Introductie Sinds 1982 geeft de (voorheen: Ngi) functierapporten uit met een standaard voor informaticafuncties. Het laatste rapport (Taken, Functies, Rollen en Competenties in de Informatica) date...
The e-CF has been developed by the Workshop on IT Skills of the European Committee for Standardization (CEN), with contributions from a large number of IT and HR experts. The development of the e-CF started in 2005 after recommendations from the European e-Skills Forum that national IT framework stakeholders and IT experts should consider developing a European e-competence framework. With the introduction of Version 3.0 in 2014 the CEN started the process to make the e-CF a European standard.
A competence is defined in the e-CF as a ‘demonstrated ability to apply knowledge, skills and attitudes to achieving observable results’.
Each of the 40 competences in e-CF 3.0 is described in four so called ‘dimensions’:
1. The e-Competence Area taken from a simple IT process model: Plan – Build – Run – Enable – Manage
2. A Generic Description in terms of the behavior showing the competence and the expected contribution at the workplace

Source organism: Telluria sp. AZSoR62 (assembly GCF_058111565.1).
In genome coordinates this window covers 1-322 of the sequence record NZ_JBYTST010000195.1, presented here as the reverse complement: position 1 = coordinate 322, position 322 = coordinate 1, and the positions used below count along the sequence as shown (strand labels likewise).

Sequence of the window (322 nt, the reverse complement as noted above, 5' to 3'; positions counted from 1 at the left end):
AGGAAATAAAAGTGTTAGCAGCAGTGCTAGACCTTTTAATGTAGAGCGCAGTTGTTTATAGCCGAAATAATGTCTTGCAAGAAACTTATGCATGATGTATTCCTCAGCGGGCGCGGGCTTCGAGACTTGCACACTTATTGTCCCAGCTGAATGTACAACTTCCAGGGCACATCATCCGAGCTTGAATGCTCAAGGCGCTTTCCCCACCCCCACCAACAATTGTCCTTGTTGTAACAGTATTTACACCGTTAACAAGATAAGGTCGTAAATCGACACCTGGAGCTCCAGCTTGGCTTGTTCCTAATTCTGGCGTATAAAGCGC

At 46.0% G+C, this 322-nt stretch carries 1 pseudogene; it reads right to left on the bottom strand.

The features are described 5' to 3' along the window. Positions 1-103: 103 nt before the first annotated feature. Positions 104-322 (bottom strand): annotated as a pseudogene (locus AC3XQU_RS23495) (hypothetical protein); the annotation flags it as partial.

3. Proficiency Levels based on a mix of:
• autonomy (from ‘being instructed’ to ‘making choices’) • context complexity (from ‘structured/predictable’ to ‘unstructured/unpredictable’)
• behavior (from ‘able to apply’ to ‘able to conceive’)
4. Knowledge and Skills examples that may be relevant for competence performance as described in dimensions 2 and 3
The e-CF proficiency levels, 1 to 5, are very similar to the levels 3 to 8 of the European Qualification Framework (EQF) used in formal education. For most competences in the e-CF only two or three levels are defined.
The e-CF is published by the CEN IT Skills Workshop as a CEN Workshop Agreement (CWA) and consists of four parts:
• Part 1 is the standard itself
• Part 2 contains guidance on the use of the standard
• Part 3 documents how the e-CF was developed
• Part 4 illustrates the application of e-CF in practice by providing 15 case studies